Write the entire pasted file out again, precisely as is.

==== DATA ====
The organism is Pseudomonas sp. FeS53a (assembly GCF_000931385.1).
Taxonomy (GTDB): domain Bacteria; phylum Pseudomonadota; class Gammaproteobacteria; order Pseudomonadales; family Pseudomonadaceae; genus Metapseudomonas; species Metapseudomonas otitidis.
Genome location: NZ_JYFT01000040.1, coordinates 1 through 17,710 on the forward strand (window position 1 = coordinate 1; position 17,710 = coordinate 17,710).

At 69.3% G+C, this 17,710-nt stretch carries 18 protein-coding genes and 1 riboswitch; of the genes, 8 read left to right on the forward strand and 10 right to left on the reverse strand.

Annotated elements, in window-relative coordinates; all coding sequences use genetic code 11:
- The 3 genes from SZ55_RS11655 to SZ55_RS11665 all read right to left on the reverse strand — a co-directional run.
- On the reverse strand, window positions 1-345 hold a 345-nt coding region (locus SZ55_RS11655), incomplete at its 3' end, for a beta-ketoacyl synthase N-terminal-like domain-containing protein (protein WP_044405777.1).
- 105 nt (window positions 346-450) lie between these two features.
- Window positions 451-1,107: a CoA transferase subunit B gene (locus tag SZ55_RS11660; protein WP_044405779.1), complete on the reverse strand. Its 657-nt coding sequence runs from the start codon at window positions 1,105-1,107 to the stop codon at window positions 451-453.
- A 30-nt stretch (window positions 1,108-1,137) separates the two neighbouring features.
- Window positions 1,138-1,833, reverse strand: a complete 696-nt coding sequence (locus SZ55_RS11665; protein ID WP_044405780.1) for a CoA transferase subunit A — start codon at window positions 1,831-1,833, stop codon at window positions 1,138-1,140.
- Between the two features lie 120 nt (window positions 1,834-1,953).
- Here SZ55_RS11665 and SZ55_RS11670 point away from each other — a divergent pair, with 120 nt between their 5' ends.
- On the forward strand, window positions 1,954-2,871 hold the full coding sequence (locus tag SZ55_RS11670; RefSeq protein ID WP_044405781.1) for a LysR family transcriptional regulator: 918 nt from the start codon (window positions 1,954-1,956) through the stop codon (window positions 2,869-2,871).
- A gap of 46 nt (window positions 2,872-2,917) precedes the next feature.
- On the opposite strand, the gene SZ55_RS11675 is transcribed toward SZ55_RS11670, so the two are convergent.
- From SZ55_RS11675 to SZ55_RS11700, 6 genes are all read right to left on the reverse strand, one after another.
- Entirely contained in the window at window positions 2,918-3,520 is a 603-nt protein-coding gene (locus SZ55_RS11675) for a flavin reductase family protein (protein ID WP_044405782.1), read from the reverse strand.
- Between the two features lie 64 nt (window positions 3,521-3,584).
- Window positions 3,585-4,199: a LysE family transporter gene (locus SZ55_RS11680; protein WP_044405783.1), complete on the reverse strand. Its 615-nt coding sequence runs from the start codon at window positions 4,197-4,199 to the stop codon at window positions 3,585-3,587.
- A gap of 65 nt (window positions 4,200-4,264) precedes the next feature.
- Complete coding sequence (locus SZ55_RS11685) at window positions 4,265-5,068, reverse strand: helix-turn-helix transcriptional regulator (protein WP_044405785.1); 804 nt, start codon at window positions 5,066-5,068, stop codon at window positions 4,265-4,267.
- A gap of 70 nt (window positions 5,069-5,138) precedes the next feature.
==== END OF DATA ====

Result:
The organism is Pseudomonas sp. FeS53a (assembly GCF_000931385.1).
Taxonomy (GTDB): domain Bacteria; phylum Pseudomonadota; class Gammaproteobacteria; order Pseudomonadales; family Pseudomonadaceae; genus Metapseudomonas; species Metapseudomonas otitidis.
Genome location: NZ_JYFT01000040.1, coordinates 1 through 17,710 on the forward strand (window position 1 = coordinate 1; position 17,710 = coordinate 17,710).

At 69.3% G+C, this 17,710-nt stretch carries 18 protein-coding genes and 1 riboswitch; of the genes, 8 read left to right on the forward strand and 10 right to left on the reverse strand.

Annotated elements, in window-relative coordinates; all coding sequences use genetic code 11:
- The 3 genes from SZ55_RS11655 to SZ55_RS11665 all read right to left on the reverse strand — a co-directional run.
- On the reverse strand, window positions 1-345 hold a 345-nt coding region (locus SZ55_RS11655), incomplete at its 3' end, for a beta-ketoacyl synthase N-terminal-like domain-containing protein (protein WP_044405777.1).
- 105 nt (window positions 346-450) lie between these two features.
- Window positions 451-1,107: a CoA transferase subunit B gene (locus tag SZ55_RS11660; protein WP_044405779.1), complete on the reverse strand. Its 657-nt coding sequence runs from the start codon at window positions 1,105-1,107 to the stop codon at window positions 451-453.
- A 30-nt stretch (window positions 1,108-1,137) separates the two neighbouring features.
- Window positions 1,138-1,833, reverse strand: a complete 696-nt coding sequence (locus SZ55_RS11665; protein ID WP_044405780.1) for a CoA transferase subunit A — start codon at window positions 1,831-1,833, stop codon at window positions 1,138-1,140.
- Between the two features lie 120 nt (window positions 1,834-1,953).
- Here SZ55_RS11665 and SZ55_RS11670 point away from each other — a divergent pair, with 120 nt between their 5' ends.
- On the forward strand, window positions 1,954-2,871 hold the full coding sequence (locus tag SZ55_RS11670; RefSeq protein ID WP_044405781.1) for a LysR family transcriptional regulator: 918 nt from the start codon (window positions 1,954-1,956) through the stop codon (window positions 2,869-2,871).
- A gap of 46 nt (window positions 2,872-2,917) precedes the next feature.
- On the opposite strand, the gene SZ55_RS11675 is transcribed toward SZ55_RS11670, so the two are convergent.
- From SZ55_RS11675 to SZ55_RS11700, 6 genes are all read right to left on the reverse strand, one after another.
- Entirely contained in the window at window positions 2,918-3,520 is a 603-nt protein-coding gene (locus SZ55_RS11675) for a flavin reductase family protein (protein ID WP_044405782.1), read from the reverse strand.
- Between the two features lie 64 nt (window positions 3,521-3,584).
- Window positions 3,585-4,199: a LysE family transporter gene (locus SZ55_RS11680; protein WP_044405783.1), complete on the reverse strand. Its 615-nt coding sequence runs from the start codon at window positions 4,197-4,199 to the stop codon at window positions 3,585-3,587.
- A gap of 65 nt (window positions 4,200-4,264) precedes the next feature.
- Complete coding sequence (locus SZ55_RS11685) at window positions 4,265-5,068, reverse strand: helix-turn-helix transcriptional regulator (protein WP_044405785.1); 804 nt, start codon at window positions 5,066-5,068, stop codon at window positions 4,265-4,267.
- A gap of 70 nt (window positions 5,069-5,138) precedes the next feature.